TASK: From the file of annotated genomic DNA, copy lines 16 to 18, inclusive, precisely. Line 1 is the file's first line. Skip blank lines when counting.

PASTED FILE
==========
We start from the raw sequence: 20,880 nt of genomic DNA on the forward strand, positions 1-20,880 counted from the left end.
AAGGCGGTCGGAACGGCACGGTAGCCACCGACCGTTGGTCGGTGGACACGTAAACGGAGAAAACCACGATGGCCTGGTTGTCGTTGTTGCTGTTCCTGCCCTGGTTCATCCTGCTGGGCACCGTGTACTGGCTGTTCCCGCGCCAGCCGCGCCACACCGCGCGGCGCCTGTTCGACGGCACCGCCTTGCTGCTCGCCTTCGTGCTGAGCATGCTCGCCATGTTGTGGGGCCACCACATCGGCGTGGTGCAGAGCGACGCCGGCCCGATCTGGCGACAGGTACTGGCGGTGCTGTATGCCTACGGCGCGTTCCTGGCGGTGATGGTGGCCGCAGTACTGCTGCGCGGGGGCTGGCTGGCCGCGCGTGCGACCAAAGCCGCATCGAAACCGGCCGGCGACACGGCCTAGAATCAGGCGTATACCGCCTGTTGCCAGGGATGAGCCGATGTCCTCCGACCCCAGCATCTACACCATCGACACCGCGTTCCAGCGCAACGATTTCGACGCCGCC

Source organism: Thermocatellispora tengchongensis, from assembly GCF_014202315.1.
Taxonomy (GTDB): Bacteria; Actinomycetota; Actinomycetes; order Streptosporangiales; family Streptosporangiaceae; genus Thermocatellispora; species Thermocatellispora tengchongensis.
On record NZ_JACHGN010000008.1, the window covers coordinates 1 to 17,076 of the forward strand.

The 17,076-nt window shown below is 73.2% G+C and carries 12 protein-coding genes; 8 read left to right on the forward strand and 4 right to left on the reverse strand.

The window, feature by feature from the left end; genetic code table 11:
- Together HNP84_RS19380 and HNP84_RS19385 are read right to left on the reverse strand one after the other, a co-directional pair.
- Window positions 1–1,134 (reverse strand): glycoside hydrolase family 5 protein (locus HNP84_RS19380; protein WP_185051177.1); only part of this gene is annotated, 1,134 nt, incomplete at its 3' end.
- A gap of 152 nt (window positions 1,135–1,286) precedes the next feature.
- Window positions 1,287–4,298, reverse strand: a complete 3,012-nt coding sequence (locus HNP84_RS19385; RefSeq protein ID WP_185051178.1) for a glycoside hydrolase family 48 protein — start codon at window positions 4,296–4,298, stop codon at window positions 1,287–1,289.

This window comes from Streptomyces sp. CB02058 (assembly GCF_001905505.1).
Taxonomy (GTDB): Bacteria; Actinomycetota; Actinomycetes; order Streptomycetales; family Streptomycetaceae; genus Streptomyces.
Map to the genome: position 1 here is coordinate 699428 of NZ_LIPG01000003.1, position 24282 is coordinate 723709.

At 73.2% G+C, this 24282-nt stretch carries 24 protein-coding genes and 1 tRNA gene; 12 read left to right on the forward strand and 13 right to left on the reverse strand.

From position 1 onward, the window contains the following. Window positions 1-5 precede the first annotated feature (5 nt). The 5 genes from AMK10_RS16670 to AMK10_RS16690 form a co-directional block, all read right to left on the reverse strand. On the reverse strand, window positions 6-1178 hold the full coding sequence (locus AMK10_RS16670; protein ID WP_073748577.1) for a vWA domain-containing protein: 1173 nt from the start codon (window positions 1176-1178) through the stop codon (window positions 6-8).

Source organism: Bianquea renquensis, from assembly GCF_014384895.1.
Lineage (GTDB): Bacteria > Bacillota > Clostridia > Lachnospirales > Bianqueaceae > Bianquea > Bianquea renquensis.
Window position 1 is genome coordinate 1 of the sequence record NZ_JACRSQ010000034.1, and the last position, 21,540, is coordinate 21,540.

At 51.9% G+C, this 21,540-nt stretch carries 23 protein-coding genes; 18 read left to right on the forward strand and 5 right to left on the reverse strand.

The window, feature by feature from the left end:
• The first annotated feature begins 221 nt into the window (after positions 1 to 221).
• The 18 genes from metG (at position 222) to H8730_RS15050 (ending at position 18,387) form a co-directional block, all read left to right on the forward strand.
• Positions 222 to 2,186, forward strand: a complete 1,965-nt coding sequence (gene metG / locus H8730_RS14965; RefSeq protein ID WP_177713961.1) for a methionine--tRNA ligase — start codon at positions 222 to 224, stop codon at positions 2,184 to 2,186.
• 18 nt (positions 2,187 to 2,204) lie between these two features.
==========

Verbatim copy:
From position 1 onward, the window contains the following. Window positions 1-5 precede the first annotated feature (5 nt). The 5 genes from AMK10_RS16670 to AMK10_RS16690 form a co-directional block, all read right to left on the reverse strand. On the reverse strand, window positions 6-1178 hold the full coding sequence (locus AMK10_RS16670; protein ID WP_073748577.1) for a vWA domain-containing protein: 1173 nt from the start codon (window positions 1176-1178) through the stop codon (window positions 6-8).

Source organism: Bianquea renquensis, from assembly GCF_014384895.1.
Lineage (GTDB): Bacteria > Bacillota > Clostridia > Lachnospirales > Bianqueaceae > Bianquea > Bianquea renquensis.